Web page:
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NGS identifies novel gene mutations in Asian patients with LS

Elvira Manzano
01 Apr 2020

Next generation sequencing (NGS) was able to characterize novel causative mutations in colorectal cancer patients suspected of having Lynch Syndrome (LS),  an Asian study has shown, potentially expanding the  list of candidate genes targeted for cancer research.

“Eleven of 174 probands tested had a pathogenic mutation in the MMR* gene, similar to the panel-based NGS studies done in the Western population,” said the researchers. “We identified 4 novel frameshift indel mutations in MMR genes in this cohort – 2 in MLH1, and 1 each in MSH2 and PMS2.”

The study was touted as one of the firsts on NGS testing in Asian high-risk patients with suspected LS. “NGS proved to be feasible in screening for causative mutations in cancer patients suspected to have LS,” said study author Dr Samuel Ow, consultant medical oncologist at National University Cancer Institute, Singapore. “[Testing with] panel-based NGS is a practical and economical option to the traditional paradigm of phenotype-directed testing.”

NGS has been increasingly utilized in clinical and research setting to aid diagnosis and explore other genes’ implication in hereditary colon cancer. However, data are lacking in Asian population, said Ow. The genetic spectrum of Asian patients with LS is not well understood.

The current study included 174 Asian cancer patients suspected with LS.  Patients were recruited through the Clinical Cancer Genetics Clinic at the National University Cancer Institute from January 2001 to December 2014 and were polled on their cancer history and three-generation family history, when available. Germline DNAs were obtained for NGS  using TruSight Cancer** panel and sequenced on the Illumina MiSeq platform.  [Clin Colorectal Cancer 2019;doi.org/10.1016/j.clcc.2019.05.007]

Of  364 unrelated probands, 174 were identified to have suspected LS.  Of 174 probands, 55.7 percent were male, 80.5 percent were of Chinese ethnicity, and had a personal history of LS-associated cancer (93.1 percent). Median age was 45 years at cancer diagnosis. Almost 85 percent and 8.6 percent had colon and LS-like cancer, respectively.  Of 100 evaluable colon cancer probands, 47 had LS-like histopathologic features; 19 of 174 had family history fulfilling Amsterdam I/II Criteria while the rest fulfilled the Bethesda guidelines.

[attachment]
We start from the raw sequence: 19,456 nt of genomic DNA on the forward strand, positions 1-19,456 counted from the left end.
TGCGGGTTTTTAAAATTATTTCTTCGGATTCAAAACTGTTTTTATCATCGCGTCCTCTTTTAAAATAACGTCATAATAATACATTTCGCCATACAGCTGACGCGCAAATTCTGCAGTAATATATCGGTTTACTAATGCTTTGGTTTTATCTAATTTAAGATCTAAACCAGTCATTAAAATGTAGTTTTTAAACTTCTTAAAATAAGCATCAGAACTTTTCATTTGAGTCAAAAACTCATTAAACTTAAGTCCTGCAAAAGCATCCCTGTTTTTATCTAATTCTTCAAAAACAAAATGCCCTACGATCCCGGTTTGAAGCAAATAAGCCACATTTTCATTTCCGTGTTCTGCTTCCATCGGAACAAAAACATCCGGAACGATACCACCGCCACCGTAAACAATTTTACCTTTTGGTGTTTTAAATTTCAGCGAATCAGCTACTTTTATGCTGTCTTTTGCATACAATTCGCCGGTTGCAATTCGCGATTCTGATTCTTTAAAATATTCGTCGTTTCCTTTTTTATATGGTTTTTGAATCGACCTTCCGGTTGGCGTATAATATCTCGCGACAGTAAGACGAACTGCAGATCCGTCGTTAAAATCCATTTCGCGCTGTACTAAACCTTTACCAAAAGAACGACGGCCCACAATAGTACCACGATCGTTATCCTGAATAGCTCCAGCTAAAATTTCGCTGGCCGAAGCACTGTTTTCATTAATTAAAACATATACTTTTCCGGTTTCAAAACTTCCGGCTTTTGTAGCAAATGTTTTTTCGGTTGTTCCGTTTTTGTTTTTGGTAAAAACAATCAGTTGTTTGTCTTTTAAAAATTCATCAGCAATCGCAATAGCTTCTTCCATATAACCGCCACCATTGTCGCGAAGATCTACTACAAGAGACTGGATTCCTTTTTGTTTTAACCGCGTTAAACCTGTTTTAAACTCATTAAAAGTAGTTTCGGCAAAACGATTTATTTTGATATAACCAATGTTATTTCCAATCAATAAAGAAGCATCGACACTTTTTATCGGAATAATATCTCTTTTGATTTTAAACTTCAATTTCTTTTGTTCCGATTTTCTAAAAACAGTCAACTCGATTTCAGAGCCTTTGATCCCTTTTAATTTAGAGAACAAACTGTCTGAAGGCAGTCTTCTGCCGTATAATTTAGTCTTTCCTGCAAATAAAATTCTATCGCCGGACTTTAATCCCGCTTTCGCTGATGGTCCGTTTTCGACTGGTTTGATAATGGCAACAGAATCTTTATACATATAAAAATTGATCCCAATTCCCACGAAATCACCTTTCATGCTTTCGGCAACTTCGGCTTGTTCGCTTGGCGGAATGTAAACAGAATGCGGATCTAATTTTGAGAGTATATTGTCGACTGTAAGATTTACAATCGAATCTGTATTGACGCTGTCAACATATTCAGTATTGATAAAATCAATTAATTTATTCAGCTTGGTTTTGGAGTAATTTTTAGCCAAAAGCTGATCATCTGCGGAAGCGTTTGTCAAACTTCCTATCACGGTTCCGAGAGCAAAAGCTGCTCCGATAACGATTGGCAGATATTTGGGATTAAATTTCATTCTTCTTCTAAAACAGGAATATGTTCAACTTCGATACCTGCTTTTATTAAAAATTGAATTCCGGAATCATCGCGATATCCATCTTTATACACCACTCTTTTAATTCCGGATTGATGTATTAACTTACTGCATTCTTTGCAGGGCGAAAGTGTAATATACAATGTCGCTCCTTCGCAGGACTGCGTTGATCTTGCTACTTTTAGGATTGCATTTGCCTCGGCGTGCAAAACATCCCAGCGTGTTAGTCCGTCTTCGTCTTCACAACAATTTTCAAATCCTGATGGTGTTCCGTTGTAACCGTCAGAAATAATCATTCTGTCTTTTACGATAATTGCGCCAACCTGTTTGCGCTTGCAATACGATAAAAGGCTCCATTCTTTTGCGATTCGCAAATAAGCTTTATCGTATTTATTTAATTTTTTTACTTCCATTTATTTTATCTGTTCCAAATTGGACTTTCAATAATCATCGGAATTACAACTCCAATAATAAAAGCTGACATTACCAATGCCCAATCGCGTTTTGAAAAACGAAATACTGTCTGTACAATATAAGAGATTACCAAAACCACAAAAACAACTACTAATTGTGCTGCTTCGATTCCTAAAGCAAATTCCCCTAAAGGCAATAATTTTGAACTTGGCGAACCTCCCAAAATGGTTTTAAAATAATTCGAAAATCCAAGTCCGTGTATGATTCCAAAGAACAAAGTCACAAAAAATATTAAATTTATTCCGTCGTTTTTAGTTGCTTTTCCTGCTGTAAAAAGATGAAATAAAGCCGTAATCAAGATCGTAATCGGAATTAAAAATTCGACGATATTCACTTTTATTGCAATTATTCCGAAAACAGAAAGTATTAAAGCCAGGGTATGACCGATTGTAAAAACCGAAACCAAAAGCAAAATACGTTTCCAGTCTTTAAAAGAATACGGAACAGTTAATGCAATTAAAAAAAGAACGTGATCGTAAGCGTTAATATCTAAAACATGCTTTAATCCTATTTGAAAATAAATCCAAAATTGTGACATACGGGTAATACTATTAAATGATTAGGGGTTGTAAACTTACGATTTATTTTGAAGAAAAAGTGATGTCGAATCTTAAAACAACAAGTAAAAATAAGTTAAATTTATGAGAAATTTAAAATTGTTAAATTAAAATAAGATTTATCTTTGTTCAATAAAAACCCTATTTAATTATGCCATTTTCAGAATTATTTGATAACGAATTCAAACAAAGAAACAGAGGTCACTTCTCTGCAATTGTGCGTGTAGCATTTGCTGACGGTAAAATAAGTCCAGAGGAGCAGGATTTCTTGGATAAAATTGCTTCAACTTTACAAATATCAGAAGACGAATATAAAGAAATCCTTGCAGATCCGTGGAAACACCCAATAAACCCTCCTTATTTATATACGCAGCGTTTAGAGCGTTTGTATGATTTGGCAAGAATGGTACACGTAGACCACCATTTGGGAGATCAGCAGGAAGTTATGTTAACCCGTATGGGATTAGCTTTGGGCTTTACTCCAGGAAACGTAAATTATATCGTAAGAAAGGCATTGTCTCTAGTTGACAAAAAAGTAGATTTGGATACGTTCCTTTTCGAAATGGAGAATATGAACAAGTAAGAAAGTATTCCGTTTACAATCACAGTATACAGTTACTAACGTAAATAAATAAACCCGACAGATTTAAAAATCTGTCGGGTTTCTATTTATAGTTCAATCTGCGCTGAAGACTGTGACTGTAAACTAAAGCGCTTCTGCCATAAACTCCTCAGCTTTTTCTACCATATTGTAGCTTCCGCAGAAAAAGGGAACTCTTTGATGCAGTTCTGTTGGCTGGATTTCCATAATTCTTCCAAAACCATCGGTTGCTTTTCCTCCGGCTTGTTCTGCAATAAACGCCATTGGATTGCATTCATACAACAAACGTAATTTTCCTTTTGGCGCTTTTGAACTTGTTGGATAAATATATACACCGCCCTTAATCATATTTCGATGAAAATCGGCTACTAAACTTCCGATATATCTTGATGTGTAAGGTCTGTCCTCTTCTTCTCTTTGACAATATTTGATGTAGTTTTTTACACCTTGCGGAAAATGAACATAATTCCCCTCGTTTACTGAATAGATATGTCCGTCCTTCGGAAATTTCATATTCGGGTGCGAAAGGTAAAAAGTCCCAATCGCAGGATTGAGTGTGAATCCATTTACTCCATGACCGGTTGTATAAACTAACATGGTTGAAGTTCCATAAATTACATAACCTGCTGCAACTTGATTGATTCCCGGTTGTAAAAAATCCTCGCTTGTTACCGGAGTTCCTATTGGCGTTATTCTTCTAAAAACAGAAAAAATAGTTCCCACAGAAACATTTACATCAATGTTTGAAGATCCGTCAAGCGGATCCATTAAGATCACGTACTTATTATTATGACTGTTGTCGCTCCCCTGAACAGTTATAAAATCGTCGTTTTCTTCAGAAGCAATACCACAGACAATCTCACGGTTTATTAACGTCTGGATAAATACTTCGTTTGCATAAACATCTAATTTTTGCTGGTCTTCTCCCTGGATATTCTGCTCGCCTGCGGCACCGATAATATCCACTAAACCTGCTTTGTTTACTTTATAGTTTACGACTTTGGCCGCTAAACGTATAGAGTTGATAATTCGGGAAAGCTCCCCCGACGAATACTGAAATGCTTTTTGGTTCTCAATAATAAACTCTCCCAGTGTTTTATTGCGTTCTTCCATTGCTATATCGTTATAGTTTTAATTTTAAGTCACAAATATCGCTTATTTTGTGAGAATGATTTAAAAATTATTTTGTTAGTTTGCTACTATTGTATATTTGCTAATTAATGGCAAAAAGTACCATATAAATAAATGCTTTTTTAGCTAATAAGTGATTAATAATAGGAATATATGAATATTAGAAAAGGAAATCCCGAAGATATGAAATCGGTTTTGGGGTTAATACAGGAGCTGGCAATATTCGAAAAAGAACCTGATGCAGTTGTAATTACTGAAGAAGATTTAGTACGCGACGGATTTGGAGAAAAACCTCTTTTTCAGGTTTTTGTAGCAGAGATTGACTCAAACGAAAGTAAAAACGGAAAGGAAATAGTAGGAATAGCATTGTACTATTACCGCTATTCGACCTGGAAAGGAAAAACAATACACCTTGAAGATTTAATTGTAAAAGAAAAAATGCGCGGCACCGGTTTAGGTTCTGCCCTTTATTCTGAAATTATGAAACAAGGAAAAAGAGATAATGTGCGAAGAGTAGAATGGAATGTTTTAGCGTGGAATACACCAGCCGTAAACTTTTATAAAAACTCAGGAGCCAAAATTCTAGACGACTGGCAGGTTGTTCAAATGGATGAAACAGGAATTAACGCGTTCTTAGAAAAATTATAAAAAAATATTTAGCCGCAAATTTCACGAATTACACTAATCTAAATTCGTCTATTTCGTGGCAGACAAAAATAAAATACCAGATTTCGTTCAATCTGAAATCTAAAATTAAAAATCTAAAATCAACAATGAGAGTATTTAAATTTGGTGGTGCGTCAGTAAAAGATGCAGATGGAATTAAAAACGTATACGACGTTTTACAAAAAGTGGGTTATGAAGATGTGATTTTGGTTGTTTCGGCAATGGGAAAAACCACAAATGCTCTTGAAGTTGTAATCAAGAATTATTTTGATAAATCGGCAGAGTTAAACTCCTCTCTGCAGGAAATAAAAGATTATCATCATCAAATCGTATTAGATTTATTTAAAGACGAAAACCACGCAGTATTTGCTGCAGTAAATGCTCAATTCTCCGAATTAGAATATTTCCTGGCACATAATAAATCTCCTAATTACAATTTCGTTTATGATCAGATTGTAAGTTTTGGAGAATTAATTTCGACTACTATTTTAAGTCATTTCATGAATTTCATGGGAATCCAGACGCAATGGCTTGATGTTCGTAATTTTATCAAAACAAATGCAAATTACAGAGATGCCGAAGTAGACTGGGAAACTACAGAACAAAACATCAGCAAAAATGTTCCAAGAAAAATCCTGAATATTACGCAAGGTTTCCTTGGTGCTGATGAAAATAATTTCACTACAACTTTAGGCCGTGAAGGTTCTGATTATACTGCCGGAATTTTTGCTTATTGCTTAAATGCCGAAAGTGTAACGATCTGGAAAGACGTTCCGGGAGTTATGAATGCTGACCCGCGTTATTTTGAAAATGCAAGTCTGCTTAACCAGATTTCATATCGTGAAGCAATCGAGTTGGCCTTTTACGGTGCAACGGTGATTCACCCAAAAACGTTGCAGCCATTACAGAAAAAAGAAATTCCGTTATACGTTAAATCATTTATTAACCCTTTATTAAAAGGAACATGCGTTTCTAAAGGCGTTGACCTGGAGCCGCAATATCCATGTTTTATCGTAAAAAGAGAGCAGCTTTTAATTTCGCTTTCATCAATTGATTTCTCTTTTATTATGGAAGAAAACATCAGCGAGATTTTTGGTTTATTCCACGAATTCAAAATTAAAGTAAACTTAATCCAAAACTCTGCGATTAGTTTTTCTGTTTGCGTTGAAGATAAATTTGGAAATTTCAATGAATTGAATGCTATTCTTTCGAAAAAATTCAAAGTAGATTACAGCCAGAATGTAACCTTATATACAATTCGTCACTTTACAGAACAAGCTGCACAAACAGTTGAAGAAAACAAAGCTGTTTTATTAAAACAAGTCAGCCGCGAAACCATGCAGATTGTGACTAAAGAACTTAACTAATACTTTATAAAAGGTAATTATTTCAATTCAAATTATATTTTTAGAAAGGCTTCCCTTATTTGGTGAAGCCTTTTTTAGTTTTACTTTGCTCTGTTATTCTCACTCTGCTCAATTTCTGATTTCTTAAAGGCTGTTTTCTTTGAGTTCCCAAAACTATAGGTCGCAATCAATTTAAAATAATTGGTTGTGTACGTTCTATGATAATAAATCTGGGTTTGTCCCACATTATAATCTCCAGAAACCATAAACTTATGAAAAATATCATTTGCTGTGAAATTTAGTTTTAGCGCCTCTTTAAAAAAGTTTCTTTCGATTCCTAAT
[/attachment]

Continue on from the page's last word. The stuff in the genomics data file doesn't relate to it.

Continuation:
Thirty-one of 174 probands screened harboured pathogenic mutations (10 in LS genes alone, 20 in non-LS genes alone, and 1 had both mutations). Of the 11 with unique LS gene mutations, MLH1 was most commonly involved (7 cases), followed by MSH2 (2 cases) and MSH 6 and PMS2  (1 case each). All 4 novel mutations were not previously identified in literature.

Nine of 174 had pathogenic mutations diagnostic of alternative hereditary syndromes, including 2 each in CDH1, APC, and BRCA1, and 1 each in BRCA2, SMAD4, and MUTYH. Ten unique mutations were detected in low-to-moderate penetrance genes (6 had a recurring novel KIT:c.2836C>T nonsense mutation or ERCC4:c.2169C>A nonsense mutation without LS gene mutation).

LS is the most common hereditary colorectal cancer syndrome and accounts for up to 4 percent of colorectal cancers. [J Clin Oncol 2008;26:5783-5788] Although LS can be attributed to germline mutations in 5 MMR genes (MLH1, MSH2, MSH6, PMS2, and EPCAM), still up to 50 percent of suspected cases have undefined genes.

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